The potential site at Roseacre in Lancashire was actually closed down before it got started for exactly this reason!

    • Peter K Roberts,
      Pipers Lane and Fosham Road are single track unmarked country roads with suitable passing places, this type of road is common and widespread in the area.
      An area which supports windfarms, gas storage caverns, gas terminals and biomass plants, all accessed safely down similar roads as those at West Newton, but without the obstructions and hazards created by people residing on the verge.

  3. Not to mention the fact that stopping Climate Destruction requires all fossil fuels remain where they are, deep down!

  4. After moving the camp back to the original area where the council issued an eviction order to move away from “no later than the 20th February.” Today’s eviction should not have come as a surprise to anyone.

    Eli-Goth, we have seen the camp used as a base to disrupt over the past two weeks, the “monitoring” is a busted flush.

  5. No-one has the right to set-up camp on the public highway! Just monitor by sitting on a moveable chair and organise shifts. Not difficult to organise surely.

    • We have seen this before, but apparently there are some who have forgotten the law regarding public right of way on rural highways.

      So i will clarify it for you.

      In UK law ancient highways are public rights of way under common law in which pedestrians and horses have priority right of way above vehicles which are classed as “intruders” which is why you require a licence to drive on a highway, you are an intruder in law.

      Pedestrians’ have no such requirement in law and are in fact in theory have unassailable legally permitted right of priority and that is protected by law.

      It is only motorways that have overturned that basic human right.

      That explains why the council can only evict under obstruction or danger from vehicles, which must be proved.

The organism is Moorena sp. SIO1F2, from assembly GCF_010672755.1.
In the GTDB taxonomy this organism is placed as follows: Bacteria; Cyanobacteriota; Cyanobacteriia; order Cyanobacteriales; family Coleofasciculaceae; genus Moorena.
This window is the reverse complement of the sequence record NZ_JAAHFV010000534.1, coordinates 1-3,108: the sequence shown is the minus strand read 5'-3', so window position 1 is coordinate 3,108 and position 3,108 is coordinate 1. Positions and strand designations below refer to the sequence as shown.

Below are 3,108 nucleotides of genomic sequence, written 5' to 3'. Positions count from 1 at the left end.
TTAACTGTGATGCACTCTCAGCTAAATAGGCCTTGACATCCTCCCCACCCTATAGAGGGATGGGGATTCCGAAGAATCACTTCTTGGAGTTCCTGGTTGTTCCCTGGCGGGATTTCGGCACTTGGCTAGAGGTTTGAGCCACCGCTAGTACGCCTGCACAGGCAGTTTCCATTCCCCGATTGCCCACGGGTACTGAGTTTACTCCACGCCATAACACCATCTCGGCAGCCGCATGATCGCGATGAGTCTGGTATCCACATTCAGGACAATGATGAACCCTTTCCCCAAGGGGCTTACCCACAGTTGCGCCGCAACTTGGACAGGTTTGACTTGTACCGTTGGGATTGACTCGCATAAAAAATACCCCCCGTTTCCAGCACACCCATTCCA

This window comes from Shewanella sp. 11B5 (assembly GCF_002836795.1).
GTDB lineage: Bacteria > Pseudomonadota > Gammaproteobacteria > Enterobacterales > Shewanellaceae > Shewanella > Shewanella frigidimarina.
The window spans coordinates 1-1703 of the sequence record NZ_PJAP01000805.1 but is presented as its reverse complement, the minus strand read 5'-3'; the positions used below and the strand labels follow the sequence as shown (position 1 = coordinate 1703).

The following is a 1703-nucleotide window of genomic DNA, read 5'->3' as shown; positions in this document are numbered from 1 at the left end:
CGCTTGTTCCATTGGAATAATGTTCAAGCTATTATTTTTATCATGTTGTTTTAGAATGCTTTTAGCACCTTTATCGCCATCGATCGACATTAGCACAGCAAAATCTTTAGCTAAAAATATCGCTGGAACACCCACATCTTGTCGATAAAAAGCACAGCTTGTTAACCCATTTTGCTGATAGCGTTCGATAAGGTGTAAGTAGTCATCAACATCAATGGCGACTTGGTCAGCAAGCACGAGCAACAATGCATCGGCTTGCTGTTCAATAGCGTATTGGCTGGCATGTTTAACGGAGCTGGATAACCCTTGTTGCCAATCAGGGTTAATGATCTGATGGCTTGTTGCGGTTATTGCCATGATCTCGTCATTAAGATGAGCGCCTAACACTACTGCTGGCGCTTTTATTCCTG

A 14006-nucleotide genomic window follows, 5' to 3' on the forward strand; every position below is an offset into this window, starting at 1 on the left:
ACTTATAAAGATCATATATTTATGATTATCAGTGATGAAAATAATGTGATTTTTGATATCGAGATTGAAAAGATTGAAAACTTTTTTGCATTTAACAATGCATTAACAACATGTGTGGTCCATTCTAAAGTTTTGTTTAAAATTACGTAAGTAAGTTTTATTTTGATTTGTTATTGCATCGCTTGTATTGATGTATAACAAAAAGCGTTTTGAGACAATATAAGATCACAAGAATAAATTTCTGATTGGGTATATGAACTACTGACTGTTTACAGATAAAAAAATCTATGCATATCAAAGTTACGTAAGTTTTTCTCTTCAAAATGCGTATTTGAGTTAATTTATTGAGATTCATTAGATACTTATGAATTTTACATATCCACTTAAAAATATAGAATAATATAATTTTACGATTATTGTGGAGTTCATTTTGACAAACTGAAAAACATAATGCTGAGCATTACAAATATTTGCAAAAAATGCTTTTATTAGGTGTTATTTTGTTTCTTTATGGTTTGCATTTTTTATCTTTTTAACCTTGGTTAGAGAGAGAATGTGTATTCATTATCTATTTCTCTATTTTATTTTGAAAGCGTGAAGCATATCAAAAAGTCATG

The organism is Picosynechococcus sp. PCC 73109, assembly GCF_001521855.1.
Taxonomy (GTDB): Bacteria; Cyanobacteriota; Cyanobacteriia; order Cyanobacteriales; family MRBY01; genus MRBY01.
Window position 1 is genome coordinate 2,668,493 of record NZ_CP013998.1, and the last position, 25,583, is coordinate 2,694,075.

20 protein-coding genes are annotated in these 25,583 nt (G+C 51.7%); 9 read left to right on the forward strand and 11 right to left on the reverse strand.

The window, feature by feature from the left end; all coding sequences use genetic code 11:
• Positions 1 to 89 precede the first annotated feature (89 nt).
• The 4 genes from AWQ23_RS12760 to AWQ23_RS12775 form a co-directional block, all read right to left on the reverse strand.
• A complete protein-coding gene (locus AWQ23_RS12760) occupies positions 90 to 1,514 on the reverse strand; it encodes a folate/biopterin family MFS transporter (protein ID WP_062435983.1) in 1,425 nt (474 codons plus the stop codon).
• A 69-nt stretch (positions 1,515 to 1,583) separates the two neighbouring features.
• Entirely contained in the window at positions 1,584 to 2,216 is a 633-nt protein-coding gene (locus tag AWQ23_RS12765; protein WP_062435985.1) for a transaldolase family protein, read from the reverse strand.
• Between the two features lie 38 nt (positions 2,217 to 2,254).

Not you may note danger to vehicles but from vehicles, because it is the licenced vehicle that is the (presumed) licenced vehicular intruder, not the pedestrians who have legally established right of way.

      The evictions here are therefore argued and actioned by the council, for the monitors and pedestrians safety and not for any other reason. And that can be challenged as no accident or incidence of traffic danger has been demonstrated or recorded.

      The bailiff’s and police are therefore acting under the orders of the council and would not have any right to move or evict under their own remit.

      Therefore the evictions are council motivated and no proof of danger to the monitors has been provided other than vague references to their safety from vehicular traffic.

      The interesting situation is therefore that it is the vehicular traffic that have the legal obligation to avoid the monitors pedestrians and horses, not the other way around.

      Clarification is better than uninformed invective isn’t it.

      • But the law requires “reasonable use of the highway”. Camping on the highway fails this simple test.

        • However the verge is not highway, and therefore the highway camping suggestion is erronous,

          The highway verge is a public right of way, as is all public property, it is only handled by the council on our behalf. The highway verge, like rural highways are our our property held in trust by the council, it is not the councils property, they have none, it all public property under the care and trust of the council, not owned by the council or the highways authority, who only have jurisdiction over its use and maintenance and safety.

          Vehicular intrusion is forbidden on verges unless it is an emergency situation. Rural verges can be used freely to camp provided they are safe and do not interfere with vertical and horizontal visibility splays and clean up after themselves.

          Locally there are many do so, there are regular horse drawn carriages that park on verges each summer around here, and the councils and the police allow them to do, because they have no rights to move them on anyway unless they breach other conditions, and they are doing no harm.

          But perhaps they do not have any intention of monitoring potentially illegal and law breaking activities of private corporations though, so that is maybe why they are left alone and the monitors have been evicted three times.

          Proof of harm or damage or obstruction or potential harm to them by vehicular traffic, which again must be stressed that the vehicles themselves are the intruders under law and pedestrians have rights of way, must be proved, and as far as anyone can see, that has not been proved or even detailed in any way other than vague references to safety (the monitors, not the vehicles) in these three evictions.